Saturday, March 10, 2012

What I Do With My Nook

In December 2010 I got a Nook Color e-reader.  I was leaving employment with PricewaterhouseCoopers at the time, and I had a large number of American Express points that I would be giving up when I turned in my card, so I cashed them in for Barnes & Noble gift cards, enough to get roughly $300 worth of e-reader and accessories.  I have been using the device off and on since then, so I figured it might be of interest to my few readers to read what I think of the device a bit over a year later.

First, it is a very good e-reader.  It is not an "e-ink" device, which supposedly provides the easiest read on the eyes.  That being noted, I don't have good eyes and have never had a problem reading anything on my Nook Color.  I can read for multiple hours straight with no eye strain at all, so from a technical functionality standpoint as a book reading device, it accomplishes that task admirably.

Second, I know that I can use it as a general purpose "tablet," even more so after the recent OS update that increased its functionality to handle more standard Android apps.  For example, I can now watch videos on demand through the Netflix app.  You would think I would be all over that kind of thing, but I have found that I don't use my Nook Color for anything other than reading.  If hotels didn't have universally lousy internet connections it would be a good choice for taking with me when I travel (I'm still on the road eight to ten weeks a year), but they do.  Also, the lack of a native Yahoo! mail app means that I'm stuck reading personal email through the browser, which is not enjoyable on that screen.  So, in that respect, purchasing the Nook Color instead of one of the cheaper Nook options was probably a mistake.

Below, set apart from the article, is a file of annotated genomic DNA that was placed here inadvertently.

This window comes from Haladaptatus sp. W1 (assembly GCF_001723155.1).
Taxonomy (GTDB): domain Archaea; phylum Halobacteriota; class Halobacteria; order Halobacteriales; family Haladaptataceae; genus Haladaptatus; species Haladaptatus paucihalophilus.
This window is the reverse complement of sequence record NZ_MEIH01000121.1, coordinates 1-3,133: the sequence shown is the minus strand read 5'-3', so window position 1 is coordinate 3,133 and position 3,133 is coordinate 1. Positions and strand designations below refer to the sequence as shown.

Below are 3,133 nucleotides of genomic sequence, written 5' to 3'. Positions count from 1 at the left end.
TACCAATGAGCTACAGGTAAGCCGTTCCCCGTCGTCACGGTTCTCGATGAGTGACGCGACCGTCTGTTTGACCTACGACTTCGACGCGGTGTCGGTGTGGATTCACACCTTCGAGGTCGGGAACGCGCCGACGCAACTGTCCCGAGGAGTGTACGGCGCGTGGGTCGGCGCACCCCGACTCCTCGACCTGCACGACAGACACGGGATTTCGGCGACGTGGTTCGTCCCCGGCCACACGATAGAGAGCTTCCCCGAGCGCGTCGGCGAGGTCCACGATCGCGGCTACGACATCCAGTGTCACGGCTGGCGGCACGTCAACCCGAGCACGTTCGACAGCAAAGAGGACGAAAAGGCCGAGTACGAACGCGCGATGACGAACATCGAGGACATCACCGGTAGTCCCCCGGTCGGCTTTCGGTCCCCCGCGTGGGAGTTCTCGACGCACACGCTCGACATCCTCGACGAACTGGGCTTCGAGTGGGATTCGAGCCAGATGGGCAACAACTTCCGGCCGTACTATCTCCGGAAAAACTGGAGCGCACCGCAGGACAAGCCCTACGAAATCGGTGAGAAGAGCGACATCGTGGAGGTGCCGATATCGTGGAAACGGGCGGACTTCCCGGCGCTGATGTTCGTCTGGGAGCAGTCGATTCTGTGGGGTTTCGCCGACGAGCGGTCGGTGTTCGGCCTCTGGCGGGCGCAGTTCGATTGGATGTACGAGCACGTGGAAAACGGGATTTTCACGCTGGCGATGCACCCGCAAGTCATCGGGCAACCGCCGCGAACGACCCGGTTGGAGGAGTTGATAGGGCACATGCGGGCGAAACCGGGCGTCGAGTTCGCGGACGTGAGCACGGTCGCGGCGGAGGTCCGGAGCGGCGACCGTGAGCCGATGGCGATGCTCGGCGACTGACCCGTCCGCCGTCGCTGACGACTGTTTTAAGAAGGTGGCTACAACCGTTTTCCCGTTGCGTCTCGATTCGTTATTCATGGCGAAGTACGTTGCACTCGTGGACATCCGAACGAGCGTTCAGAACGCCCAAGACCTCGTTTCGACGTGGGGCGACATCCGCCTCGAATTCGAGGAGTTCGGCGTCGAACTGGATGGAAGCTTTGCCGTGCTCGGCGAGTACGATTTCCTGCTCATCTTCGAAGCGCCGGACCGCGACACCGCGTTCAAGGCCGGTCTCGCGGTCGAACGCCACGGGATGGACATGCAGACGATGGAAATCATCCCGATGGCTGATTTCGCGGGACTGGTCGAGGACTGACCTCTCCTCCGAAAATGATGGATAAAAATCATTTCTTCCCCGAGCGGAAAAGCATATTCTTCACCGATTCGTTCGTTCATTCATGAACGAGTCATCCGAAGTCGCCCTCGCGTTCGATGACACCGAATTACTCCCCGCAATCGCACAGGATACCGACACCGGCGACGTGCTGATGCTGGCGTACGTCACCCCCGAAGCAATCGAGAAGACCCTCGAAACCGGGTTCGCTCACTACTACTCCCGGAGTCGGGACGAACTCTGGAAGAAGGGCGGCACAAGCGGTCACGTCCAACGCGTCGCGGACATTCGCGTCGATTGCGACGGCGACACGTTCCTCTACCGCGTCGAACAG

Of most interest to me has been the types of books I have read on my Nook.  One of the interests I had in purchasing an e-reader was the fact that it would cut down on the physical space I need to store books.  As much as I like books, I have quite a lot, and occasionally dream of just tossing most of them in the bin.  I am too much of a pack rat to ever do such a thing, of course, but purchasing electronic books could at least keep the clutter from getting larger.  In reality, though, I still buy physical books.  Not as often, maybe, but I still do it.

Below is a list of all of the books I have purchased on my device since December 2010, in chronological order, along with my rationale for doing so:
  • The Lies of Locke Lamora - a test purchase to see how well I liked reading on the device
  • The Holy Bible: Holman Christian Standard Bible - I wanted a Bible on my Nook, and this one was free.
  • The Martian Tales Trilogy (A Princess of Mars, The Gods of Mars, and The Warlord of Mars) - dirt cheap as an e-book, plus I couldn't find a good collection in print
  • The Great Stagnation - when I purchased it, this was only available as an e-book
  • In Hero Years... I'm Dead - only available as an e-book
  • From the Pages of the New Yorker: After 9/11 - only available as an e-book
  • The Rent is Too Damn High - only available as an e-book

Since I purchased the Martian trilogy in January 2011, I have only purchased native e-books on my Nook.  I'm not entirely sure why this is the case; maybe it just feels more natural to me to read a native electronic book on an e-reader, while a native printed book should be read in print.  Logically, that shouldn't make any difference, but it probably does.  I am one of those people that simply enjoys the physical feel of a good book: the paper, the binding (especially on an embossed hardback), the smell (e-readers lack that distinctive 'ink on paper' smell), so that probably plays into things.  Another probable reason is that many current books have e-book prices that are close to, if not greater than, the cost of the physical book, at least at Barnes & Noble, which naturally has the native Nook store all to itself.  So, most of the time, there is no cost benefit to going with the e-book, just the instant gratification of a ten second download and the ability to haul a bunch of books wherever you are going in one slim package.

Bottom line, my Nook Color probably isn't worth its $250 (at the time) cover price to me.  I like it, but I really don't use it enough to warrant the purchase price, and if I had paid cash money instead of gift cards it would probably annoy me.  That being said, I have no plans to get rid of it anytime soon, and will happily use it to read native e-books for years to come.

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